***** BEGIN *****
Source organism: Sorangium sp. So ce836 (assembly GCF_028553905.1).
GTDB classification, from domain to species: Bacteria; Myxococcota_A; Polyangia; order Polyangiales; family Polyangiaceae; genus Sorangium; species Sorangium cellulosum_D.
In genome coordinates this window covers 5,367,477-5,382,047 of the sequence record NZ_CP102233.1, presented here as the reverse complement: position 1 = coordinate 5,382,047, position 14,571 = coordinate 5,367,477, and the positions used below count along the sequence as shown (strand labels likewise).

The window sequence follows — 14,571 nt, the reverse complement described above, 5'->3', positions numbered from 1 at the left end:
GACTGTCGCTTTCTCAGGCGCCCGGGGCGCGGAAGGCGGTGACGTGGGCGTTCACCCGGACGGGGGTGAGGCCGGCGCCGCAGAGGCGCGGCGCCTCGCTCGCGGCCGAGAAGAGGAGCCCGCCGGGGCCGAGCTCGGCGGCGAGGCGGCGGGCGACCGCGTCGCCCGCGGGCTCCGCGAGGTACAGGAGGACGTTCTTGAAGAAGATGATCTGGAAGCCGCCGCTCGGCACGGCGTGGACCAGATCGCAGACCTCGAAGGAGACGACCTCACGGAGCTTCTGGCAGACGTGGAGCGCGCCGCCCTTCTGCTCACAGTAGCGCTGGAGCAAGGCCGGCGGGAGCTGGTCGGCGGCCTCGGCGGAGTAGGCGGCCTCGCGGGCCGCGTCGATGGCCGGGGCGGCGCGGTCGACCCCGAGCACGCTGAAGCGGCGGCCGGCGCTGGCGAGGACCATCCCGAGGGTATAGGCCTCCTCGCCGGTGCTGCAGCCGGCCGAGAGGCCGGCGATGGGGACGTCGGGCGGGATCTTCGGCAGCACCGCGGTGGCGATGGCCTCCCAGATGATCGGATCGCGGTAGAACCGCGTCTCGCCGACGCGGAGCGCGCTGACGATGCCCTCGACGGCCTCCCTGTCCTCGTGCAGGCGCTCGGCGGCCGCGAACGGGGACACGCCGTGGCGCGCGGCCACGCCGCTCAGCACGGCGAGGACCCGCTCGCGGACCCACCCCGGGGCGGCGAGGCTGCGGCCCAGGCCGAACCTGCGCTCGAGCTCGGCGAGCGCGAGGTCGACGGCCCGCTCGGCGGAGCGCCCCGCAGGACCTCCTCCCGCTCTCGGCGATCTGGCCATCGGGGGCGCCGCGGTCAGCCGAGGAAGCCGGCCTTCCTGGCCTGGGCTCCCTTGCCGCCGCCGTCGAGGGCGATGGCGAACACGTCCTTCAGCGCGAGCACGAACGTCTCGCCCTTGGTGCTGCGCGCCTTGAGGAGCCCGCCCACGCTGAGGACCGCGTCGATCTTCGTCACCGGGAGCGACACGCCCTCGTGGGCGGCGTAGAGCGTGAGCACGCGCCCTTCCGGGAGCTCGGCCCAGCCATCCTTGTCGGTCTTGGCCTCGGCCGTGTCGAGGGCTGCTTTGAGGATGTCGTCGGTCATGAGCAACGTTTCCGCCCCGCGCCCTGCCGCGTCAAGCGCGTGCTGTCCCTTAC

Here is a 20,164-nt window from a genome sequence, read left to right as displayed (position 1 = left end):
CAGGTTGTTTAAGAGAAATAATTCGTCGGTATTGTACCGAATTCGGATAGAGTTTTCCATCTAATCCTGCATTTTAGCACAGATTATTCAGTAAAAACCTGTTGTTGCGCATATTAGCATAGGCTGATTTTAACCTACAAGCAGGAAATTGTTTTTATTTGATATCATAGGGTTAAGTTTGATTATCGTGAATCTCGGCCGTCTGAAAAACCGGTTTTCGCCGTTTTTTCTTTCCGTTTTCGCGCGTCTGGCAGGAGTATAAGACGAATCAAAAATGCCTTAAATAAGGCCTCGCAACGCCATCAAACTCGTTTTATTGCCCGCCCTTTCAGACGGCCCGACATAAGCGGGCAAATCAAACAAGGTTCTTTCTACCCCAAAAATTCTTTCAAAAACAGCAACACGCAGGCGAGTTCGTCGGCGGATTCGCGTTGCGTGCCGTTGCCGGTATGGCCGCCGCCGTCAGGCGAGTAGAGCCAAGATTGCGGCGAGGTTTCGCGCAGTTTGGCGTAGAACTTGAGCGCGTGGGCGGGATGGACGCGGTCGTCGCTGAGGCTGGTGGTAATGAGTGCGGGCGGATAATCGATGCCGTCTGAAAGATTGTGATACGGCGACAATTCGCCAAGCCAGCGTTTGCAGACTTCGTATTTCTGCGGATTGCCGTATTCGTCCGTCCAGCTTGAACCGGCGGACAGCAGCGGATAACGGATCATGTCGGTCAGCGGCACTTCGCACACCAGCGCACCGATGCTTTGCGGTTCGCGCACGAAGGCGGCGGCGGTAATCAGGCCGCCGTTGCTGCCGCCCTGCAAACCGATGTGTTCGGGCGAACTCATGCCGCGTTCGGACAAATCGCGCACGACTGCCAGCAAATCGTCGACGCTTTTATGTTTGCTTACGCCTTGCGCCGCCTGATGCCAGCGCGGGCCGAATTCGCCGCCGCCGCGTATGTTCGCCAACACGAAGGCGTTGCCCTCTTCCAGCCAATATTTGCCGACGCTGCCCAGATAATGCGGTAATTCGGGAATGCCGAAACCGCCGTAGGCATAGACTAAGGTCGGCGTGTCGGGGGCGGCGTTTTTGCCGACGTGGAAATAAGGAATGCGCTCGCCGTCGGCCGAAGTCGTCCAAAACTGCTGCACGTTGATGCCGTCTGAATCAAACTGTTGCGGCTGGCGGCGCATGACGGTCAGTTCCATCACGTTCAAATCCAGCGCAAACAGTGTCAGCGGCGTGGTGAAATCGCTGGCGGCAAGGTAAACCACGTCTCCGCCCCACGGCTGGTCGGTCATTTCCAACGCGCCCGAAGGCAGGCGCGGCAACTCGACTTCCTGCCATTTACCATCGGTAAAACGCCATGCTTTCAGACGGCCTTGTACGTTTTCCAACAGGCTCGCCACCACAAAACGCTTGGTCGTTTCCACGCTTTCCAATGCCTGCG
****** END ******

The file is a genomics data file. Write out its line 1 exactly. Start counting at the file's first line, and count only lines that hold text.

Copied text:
Source organism: Sorangium sp. So ce836 (assembly GCF_028553905.1).